Conservation groups say the State Government is not taking enough action over findings that show numbers of the endangered Carnaby’s black cockatoo are dropping rapidly.
Birdlife Australia recently released the findings of the 2014 Great Cocky Count, estimating that the current rate of decline for the Carnaby’s black cockatoo is about 15 per cent per year, two percent more than last year.
The 2014 count was the sixth, involving almost 600 registered volunteers who surveyed 290 sites across the state’s Southwest.
The Carnaby’s black cockatoo is listed as endangered under the Commonwealth Environment Protection and Biodiversity Conservation Act.
The report also found that the Gnangara pine plantation sustained up to 10 per cent of the Carnaby’s cockies during non-breeding season, and that land clearing in the area is threatening the endangered species.
Environment Minister Albert Jacob says he is aware of the importance of pine trees as a food source for the Carnaby’s, but that clearing of non-native pines was not the only cause of declining cockatoo numbers.
“The decline in the number of Carnaby’s cockatoos in the Perth metropolitan area is a cause of concern,” Mr Jacob said.
“However, a number of factors could be driving this, including drought, car strike and clearing of pines.
“This is a highly mobile species, occurring over a large area of the Southwest, so we don’t know whether the birds are utilising other habitat and resources that were not surveyed.”
Shadow Environment Minister Chris Tallentire said the results were “distressing”.
“Not only are their numbers dropping, but the ages of birds counted are uncertain,” Mr Tallentire said.
“It’s extremely worrying that remaining birds might not be of breeding age.”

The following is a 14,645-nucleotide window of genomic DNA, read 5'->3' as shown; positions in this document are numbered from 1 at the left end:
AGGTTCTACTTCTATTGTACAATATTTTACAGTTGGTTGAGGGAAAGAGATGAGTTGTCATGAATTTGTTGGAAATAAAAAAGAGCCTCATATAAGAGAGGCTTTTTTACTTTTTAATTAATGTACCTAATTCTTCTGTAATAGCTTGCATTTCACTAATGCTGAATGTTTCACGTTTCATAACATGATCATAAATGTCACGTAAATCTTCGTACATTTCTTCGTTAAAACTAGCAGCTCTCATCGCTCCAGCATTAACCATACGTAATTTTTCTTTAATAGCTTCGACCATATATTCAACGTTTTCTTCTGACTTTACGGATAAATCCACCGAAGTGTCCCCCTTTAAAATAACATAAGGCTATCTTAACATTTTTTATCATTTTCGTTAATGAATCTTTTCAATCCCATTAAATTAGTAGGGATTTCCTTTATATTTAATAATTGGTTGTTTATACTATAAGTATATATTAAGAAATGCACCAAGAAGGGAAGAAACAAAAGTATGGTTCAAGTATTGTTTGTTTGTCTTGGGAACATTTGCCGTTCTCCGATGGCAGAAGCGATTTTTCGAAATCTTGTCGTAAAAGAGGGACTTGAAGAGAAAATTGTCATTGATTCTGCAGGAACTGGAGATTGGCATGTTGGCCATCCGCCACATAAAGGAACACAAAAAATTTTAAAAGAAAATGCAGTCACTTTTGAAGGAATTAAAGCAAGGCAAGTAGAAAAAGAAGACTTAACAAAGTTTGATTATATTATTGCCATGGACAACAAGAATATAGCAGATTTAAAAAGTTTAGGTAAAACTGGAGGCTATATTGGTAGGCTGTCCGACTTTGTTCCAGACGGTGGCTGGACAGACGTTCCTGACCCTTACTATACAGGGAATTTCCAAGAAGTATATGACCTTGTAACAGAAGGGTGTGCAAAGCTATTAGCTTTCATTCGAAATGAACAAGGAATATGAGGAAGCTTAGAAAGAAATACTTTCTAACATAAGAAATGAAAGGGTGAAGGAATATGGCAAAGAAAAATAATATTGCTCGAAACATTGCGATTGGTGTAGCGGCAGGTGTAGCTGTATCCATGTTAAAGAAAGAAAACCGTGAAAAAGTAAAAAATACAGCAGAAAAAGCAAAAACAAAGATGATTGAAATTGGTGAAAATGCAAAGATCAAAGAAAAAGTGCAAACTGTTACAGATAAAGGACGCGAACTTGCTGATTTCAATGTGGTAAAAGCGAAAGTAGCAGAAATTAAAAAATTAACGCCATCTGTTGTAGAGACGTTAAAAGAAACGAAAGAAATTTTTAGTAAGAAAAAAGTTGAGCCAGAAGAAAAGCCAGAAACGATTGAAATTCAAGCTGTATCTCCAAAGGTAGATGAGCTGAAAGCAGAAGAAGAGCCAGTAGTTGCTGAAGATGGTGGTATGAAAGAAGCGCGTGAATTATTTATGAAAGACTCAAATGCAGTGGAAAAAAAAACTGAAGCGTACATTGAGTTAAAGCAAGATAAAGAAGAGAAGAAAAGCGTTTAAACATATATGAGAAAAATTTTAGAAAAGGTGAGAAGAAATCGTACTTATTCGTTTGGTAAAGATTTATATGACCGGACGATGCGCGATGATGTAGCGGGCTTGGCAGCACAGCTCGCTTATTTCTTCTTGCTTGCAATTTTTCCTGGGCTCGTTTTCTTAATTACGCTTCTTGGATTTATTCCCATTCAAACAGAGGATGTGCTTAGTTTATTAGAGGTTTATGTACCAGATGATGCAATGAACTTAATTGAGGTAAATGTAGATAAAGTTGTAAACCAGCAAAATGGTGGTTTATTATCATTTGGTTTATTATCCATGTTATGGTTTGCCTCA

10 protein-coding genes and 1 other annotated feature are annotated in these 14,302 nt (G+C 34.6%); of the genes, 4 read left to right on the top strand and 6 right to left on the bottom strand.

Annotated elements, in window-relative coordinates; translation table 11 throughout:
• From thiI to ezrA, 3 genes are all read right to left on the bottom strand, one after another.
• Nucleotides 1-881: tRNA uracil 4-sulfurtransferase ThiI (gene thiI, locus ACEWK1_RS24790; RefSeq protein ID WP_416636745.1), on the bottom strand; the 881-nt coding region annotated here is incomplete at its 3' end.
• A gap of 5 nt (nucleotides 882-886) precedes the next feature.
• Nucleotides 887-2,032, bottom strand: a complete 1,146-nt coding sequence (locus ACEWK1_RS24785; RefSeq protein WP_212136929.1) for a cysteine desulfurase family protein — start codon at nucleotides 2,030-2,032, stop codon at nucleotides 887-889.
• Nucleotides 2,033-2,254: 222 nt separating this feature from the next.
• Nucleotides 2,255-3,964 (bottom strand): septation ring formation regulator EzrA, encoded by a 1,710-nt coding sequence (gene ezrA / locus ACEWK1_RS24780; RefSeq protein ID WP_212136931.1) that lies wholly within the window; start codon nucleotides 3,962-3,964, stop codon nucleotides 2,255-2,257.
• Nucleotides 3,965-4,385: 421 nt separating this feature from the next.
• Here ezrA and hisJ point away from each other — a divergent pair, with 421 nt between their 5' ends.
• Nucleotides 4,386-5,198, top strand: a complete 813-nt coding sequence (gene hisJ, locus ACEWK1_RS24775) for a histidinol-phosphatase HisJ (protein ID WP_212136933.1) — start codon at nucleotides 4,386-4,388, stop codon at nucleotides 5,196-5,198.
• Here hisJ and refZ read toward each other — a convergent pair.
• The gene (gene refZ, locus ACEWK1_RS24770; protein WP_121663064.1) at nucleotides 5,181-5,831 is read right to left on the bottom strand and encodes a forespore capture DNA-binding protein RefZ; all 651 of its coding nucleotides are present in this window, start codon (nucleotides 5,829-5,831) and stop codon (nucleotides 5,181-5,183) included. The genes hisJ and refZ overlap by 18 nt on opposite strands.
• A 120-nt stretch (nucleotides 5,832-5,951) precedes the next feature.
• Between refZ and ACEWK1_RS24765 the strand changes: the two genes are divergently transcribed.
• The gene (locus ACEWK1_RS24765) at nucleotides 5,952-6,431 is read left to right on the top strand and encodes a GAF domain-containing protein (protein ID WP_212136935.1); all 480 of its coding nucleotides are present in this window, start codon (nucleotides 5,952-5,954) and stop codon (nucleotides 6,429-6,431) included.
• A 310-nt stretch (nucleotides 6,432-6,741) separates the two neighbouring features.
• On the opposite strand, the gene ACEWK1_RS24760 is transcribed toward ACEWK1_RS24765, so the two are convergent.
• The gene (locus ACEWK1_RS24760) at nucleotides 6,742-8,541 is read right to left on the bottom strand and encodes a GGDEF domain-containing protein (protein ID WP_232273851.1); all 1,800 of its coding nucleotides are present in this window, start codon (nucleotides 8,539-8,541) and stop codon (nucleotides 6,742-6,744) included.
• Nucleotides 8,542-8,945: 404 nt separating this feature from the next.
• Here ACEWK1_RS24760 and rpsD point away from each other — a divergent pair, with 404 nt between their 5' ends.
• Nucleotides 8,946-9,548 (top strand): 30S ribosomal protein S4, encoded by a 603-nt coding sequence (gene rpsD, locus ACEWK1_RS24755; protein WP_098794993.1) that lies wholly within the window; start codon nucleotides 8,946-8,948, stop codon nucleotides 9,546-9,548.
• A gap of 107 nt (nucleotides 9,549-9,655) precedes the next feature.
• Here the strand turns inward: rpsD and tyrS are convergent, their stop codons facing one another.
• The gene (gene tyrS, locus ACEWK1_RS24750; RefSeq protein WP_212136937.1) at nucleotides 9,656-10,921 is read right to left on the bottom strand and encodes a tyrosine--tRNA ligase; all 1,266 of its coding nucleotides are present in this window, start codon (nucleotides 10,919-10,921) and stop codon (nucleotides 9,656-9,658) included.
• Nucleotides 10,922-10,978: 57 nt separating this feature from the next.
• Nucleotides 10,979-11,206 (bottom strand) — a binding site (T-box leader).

Chair of the Kaarakin Black Cockatoo Conservation Centre, Trish Brennan, said the findings were very disappointing.
“It means action has to be taken now,” Ms Brennan said.
“There is no time left for indecision.”
Mr Tallentire said the Barnett Government had done nothing to stop destruction of the cockatoos’ habitat.
“It is allowing more urban sprawl and more destruction of native vegetation in rural areas,” he said.
“Environment Minister Albert Jacob has changed the law to allow property owners to destroy five hectares per year per property of native vegetation without any assessment.”
Ms Brennan says the biggest threat to the Carnaby’s population is land clearing, and while people revegetate some areas, it can take up to 100 years for trees to develop the hollows for the big, black parrots to breed in.
“With an estimated 20 years left, it just doesn’t work,” she said.
“We need to stop clearing in areas where animals have habitat and continue to revegetate to stabilise the numbers.
“If we don’t make the situation any worse right now, we could stabilise the numbers of Carnaby’s, which is the best option we have.
Mr Jacob said the government was taking a “strategic approach to planning that quantifies the impact of the pine removal on Carnaby’s, along with other proposed developments, and identif[ies] a range of offset measures that seek to minimise the impact to Carnaby’s cockatoo”.
However, Ms Brennan said the declining numbers of black cockatoos was not on the government’s radar and more needed to be done.
“The way we look at it, cockatoos are [Australia’s] version of a lion or tiger,” she said.
“If we don’t do something in our backyard, they will be gone.
“We are the only ones who can save these magnificent birds, because having them extinct within 20 years is horrifying.”